Just a basketball wish…
I wish sports patron Manny V. Pangilinan, the big boss of Smart and PLDT would lengthen his support to the national team to maybe, the next eight to 10 years so that current college stars like Ray Parks, Greg Slaughter, Kiefer Ravena, the Teng brothers Jeron and Jeric, Ronald Pascual, and many others, would be able to train and help regain the country’s once respectable status in Asia.
There’s no doubt that Smart Gilas 2.0 national coach Chot Reyes and his army of PBA stars are doing their very best to help bring the country back to its once lofty Asian status.
However, if we will keep depending on PBA players, who have careers to take care and who have professional obligations as well for their mother ball clubs, then probably (I hope I’m wrong) it will take longer for us to really experience breakthrough in the Asian basketball level.
Why? Because such practice has been done since 1990 and thus far, we haven’t had a breakthrough at all, except win our only silver in the Beijing Asian Games in 1990 and a bronze in 1998 in the Bangkok Asiad.
Middle East countries like Iran and Qatar were never really in the Asian basketball radar during the country’s glory days in the 1980s, but have since risen to power in the region.
When I chanced upon PBA commissioner Chito Salud an hour before the PBA press conference was to start this afternoon at the Diamond Hotel, the table discussion we had involving veteran sports writers Barry Pascua, Bandera sports editor Fred Nasiad and Melvin Sarangay and Business Mirror’s Joel Orellana was about the Smart Gilas national team.
In the course of our discussion, Commissioner Salud talked about how he also wished we had a sports patron who would really fund our national team not just for three or five years, but really for a longer period of time – till we see a tangible fruit in Asian tournaments.
Of course, Smart Gilas 2.0’s recent feats in the Jones Cup he said, should not be taken lightly, considering that in such a short period of time, that team composed of the PBA players, was able to win the title it last held in 1998.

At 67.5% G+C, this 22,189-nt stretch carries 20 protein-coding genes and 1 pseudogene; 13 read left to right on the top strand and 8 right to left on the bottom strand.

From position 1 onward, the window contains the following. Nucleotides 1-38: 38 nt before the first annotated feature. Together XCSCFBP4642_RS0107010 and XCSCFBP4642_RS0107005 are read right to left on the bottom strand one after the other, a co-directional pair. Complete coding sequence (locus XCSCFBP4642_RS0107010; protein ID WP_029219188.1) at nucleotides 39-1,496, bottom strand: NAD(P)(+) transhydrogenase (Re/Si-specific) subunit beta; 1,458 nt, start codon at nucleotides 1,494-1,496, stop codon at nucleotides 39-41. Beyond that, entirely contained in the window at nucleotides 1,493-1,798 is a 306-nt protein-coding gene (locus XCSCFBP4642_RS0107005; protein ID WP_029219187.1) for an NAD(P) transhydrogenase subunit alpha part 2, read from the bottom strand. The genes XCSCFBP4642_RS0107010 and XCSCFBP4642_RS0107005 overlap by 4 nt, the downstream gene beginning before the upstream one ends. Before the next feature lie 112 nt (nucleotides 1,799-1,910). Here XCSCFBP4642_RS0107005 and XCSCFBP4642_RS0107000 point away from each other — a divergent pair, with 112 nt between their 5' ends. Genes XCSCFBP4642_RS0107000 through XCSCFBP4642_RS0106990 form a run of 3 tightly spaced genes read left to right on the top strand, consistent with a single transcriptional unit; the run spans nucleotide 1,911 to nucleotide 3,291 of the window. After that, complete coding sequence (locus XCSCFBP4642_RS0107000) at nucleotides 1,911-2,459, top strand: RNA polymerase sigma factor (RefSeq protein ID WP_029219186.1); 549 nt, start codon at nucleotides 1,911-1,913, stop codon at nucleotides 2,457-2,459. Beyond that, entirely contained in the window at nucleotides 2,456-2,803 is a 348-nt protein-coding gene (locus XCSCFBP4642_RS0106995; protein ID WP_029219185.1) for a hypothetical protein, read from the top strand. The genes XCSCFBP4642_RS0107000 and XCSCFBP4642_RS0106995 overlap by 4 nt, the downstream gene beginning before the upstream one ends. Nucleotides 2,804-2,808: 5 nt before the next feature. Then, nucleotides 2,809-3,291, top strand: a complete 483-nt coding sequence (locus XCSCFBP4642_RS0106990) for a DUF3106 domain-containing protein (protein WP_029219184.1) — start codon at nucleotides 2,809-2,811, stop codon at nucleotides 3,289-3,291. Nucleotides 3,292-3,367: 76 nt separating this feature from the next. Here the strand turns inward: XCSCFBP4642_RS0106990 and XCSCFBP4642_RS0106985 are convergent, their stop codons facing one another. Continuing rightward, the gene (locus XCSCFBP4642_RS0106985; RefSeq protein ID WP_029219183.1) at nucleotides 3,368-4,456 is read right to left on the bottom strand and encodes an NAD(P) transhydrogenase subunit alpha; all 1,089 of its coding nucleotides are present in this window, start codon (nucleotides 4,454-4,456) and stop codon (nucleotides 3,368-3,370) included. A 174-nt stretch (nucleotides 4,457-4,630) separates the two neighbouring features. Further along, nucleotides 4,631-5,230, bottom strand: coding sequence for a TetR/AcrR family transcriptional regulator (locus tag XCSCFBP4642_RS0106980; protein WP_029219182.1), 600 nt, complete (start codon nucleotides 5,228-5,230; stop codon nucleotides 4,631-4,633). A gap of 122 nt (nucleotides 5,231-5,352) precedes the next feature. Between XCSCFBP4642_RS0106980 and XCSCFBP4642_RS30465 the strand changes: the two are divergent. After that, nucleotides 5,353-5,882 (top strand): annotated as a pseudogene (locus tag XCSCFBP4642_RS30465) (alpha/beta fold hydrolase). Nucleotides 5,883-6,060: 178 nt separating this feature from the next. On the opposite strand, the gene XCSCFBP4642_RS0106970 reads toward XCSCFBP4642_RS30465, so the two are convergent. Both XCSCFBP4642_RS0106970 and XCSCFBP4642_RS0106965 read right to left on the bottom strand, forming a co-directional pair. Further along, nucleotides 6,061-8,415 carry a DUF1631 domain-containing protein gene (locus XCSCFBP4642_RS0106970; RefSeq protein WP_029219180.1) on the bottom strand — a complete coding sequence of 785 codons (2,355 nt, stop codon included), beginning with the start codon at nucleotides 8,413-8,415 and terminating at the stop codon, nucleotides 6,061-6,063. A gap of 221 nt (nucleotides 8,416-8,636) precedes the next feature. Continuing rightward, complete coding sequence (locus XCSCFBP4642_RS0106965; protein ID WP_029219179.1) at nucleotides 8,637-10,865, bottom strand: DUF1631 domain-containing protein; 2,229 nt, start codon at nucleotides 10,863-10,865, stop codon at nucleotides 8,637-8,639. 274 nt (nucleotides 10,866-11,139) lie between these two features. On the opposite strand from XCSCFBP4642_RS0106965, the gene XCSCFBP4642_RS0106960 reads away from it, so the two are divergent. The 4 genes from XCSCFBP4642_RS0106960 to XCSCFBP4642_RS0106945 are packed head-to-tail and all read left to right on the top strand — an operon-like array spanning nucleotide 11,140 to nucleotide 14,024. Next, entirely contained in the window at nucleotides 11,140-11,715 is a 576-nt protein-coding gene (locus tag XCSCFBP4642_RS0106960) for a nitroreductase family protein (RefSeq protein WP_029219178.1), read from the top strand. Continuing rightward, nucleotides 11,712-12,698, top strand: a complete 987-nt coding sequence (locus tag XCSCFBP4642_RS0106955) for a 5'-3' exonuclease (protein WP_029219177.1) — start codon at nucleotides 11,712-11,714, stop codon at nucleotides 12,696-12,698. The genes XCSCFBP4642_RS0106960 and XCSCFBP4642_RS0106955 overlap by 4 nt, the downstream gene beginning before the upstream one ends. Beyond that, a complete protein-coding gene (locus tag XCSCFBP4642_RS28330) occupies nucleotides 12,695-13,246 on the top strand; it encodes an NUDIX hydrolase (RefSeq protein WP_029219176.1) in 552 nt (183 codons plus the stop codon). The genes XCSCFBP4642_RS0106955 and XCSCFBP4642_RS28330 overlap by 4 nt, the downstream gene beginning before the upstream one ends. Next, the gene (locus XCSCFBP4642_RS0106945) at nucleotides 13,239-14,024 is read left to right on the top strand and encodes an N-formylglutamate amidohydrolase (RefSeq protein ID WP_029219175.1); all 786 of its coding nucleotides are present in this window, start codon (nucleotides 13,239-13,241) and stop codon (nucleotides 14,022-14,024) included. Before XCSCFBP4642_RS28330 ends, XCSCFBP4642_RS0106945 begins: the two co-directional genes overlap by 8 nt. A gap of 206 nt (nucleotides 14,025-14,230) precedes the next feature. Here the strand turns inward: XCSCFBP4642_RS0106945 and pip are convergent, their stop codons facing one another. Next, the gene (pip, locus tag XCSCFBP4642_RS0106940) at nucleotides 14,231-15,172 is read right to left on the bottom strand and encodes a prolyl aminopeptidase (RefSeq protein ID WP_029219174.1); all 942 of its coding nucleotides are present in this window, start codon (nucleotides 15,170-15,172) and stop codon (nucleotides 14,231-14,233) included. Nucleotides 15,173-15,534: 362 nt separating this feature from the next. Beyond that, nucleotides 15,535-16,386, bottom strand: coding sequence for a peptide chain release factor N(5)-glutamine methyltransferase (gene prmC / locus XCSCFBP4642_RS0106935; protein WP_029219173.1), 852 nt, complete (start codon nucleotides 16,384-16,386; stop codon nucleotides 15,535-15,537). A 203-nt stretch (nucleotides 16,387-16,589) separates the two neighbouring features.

The fourth place finish in the recent Fiba Asia Cup though was an eye-opener of the many adjustments we need to make, particularly in the game’s fundamental aspects like perimeter shooting and free throw shooting, he added.
Just to refresh our memory, the country’s most recent successful basketball program took place during the first half of the 1980s, back when then ambassador Eduardo “Danding” Cojuangco was still the project director for basketball in the country.
Through his tremendous support as well as by tapping the services of American mentor Ron Jacobs, his six-year basketball program produced a couple of Southeast Asian Games basketball gold medals (1981 and 1985), a gold in the Asian Youth (under-19) basketball title held at the Araneta Coliseum, a PBA championship in the 1985 Reinforced Conference, the 1984 ABC Club Championship, the 1985 William Jones Cup title and finally the 1985 ABC men’s championship (now known as the Fiba Asia men’s championship) held in Kuala Lumpur, Malaysia.
All these didn’t happen overnight.
It took a lot of money, time, effort and strategy to discover, hone and constantly train and prepare the up and coming local stars of the 1980s that included Allan Caidic, Hector Calma, Samboy Lim, Louie Brill as well as the strong support of naturalized players Dennis Still, Jeff Moore and shooter Arthur “Chip” Engelland.
It has been almost 30 years since we last ruled the Fiba Asian men’s championships.
Hopefully, Smart Gilas 2.0’s recent basketball attempts will serve as the seeds that would be nurtured by sports patrons, whose passion for excellence will eventually catapult the Philippines back to Asian dominance.